Meeting the Challenge of Sustainable Infrastructure

The global population, according to the Pew Research Center, is projected to grow by 38% from 2010 to 2050. This increase means an additional 2.7 billion people in the world, many of whom will be living in Africa and other developing countries. Additionally, India will soon surpass China as the most populous. It is also projected that by the year 2050, 70% of the population will reside in urban communities.

This population growth presents an interesting and unique problem for urban planners. As more and more people live on this planet, the pressure to build smart cities that feature environmentally sustainable infrastructure will become immense. The challenge facing planners will be to find a way to do more with less. In other words, what decisions will need to be made going forward to create livable environments for more per people per square foot as population densities grow while maintaining a proper balance between human and environmental needs? Here is a more in-depth look at this question and the challenge.

The Challenge to Building Sustainable Urban Communities

The amount of human activity taking place in the world is placing stress on the infrastructures of global urban communities. It has been conceded for some time that humanity and industry cannot be supported by the environment indefinitely. A balance must be struck between the needs of the growth that is underway and the needs of future generations.

The Example of Trees and Sustainability

One example of the balance being struck to create a sustainable community vis-à-vis the challenge of the current urban landscape has to do with the planting of trees. Trees are vital in that they provide oxygen in exchange for the carbon dioxide we exhale and prevent soil erosion.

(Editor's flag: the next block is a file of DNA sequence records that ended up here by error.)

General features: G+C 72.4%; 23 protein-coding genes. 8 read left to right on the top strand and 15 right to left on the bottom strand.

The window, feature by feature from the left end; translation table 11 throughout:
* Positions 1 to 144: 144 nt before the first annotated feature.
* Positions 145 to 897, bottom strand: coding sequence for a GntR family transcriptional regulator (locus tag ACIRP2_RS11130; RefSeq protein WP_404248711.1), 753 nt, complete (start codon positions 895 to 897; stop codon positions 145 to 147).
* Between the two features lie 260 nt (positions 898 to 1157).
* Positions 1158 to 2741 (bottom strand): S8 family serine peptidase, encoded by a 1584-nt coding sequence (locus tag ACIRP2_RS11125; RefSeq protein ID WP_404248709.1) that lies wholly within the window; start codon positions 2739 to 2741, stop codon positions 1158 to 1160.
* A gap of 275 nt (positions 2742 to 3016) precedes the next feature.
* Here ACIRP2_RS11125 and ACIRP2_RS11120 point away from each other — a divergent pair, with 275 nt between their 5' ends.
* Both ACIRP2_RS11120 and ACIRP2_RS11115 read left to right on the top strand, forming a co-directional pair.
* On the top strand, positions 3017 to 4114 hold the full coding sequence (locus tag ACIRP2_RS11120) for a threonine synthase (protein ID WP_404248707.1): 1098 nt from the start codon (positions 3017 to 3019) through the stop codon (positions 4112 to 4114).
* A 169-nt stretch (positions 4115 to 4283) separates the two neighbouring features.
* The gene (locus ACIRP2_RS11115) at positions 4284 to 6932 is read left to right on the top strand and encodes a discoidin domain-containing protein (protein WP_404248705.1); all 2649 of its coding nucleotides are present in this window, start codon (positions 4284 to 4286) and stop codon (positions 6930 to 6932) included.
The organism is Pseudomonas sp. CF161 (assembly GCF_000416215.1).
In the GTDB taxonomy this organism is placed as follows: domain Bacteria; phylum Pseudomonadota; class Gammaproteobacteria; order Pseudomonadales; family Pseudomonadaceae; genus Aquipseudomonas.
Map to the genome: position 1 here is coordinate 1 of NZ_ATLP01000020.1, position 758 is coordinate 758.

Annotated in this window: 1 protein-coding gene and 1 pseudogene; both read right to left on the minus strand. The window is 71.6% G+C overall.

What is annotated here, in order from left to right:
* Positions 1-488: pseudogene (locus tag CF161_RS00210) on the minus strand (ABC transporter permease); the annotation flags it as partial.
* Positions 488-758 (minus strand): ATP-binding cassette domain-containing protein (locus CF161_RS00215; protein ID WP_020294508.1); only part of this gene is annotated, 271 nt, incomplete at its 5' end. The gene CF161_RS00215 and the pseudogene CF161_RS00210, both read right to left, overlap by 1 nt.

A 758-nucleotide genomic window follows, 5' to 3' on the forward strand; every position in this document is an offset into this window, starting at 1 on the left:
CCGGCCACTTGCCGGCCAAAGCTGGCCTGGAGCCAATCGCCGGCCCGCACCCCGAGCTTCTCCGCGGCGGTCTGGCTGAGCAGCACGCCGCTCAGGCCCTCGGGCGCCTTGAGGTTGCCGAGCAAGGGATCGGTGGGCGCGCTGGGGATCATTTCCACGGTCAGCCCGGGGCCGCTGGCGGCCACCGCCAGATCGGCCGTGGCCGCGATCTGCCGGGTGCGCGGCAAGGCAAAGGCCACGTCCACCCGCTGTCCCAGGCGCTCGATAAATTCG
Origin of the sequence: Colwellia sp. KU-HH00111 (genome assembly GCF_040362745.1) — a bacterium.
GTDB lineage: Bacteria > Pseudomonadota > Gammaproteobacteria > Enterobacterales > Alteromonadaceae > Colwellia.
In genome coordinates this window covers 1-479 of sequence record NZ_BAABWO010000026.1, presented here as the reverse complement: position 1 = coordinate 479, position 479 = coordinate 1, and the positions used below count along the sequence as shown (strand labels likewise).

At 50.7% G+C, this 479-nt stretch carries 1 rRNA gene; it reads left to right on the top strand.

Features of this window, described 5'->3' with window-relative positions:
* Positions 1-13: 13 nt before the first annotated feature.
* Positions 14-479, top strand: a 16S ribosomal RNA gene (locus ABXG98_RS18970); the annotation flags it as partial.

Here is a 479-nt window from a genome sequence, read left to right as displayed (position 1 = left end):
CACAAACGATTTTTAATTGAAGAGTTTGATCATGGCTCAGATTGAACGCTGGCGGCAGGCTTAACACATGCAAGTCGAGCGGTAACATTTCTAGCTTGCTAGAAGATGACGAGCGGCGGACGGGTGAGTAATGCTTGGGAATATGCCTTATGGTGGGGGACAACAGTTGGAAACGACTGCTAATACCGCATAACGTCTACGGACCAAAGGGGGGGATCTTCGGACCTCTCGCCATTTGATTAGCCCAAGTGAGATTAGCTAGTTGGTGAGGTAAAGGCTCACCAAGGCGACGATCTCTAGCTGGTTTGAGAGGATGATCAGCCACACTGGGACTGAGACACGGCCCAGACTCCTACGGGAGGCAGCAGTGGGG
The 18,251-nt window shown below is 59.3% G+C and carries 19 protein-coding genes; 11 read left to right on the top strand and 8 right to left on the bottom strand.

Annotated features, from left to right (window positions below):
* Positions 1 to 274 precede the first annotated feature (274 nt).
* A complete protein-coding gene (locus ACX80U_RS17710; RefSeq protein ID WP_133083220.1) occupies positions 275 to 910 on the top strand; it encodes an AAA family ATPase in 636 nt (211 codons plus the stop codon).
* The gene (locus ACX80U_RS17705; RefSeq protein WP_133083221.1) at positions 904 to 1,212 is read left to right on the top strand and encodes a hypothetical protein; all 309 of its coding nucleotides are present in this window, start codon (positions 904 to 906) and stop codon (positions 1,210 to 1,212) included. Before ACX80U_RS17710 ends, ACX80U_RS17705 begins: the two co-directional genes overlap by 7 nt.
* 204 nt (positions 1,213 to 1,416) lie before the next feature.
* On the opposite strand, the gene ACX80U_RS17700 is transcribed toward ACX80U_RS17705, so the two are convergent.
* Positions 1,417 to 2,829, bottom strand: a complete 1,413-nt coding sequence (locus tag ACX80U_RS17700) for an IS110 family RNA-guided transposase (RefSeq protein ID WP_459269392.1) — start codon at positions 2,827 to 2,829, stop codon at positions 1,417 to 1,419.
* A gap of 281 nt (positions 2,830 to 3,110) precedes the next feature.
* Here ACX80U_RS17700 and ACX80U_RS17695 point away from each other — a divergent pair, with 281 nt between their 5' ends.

An ecological analysis of four Philadelphia water-shed areas projected a cost savings of up to $177 million annually as a result of restoring tree density in the region. The savings would be realized through a reduced need for storm water infrastructure. The problem however lies in the strategy used to plant more trees. Trees planted in some urban communities are placed in substandard soil or cramped tree pits that result in growth deficiency. Urban planners must understand how the need for trees not only improves the aesthetics of a community but are an important element of current and future sustainability.

Creating an Efficient Sustainable Infrastructure

A rise in energy prices, urban sprawl, damage caused by natural disasters and water shortages are challenges putting strain and stress on the ability of urban communities to meet the needs of their residents. The partnership of Zofnass Program for Sustainable Infrastructure at Harvard University and the Institute for Sustainable Infrastructure created the Envision Sustainability Rating System. This system provides planners with a way to accredit the sustainability, durability, flexibility and utility of current and proposed infrastructure projects. Planners may also be able to meet the needs of a rapid urbanizing world by understanding the needs of future communities. A move to urbanization means an adoption of connected infrastructures, 3D printing, and resiliency planning in order to adapt and adjust to the development of sustainable urban communities.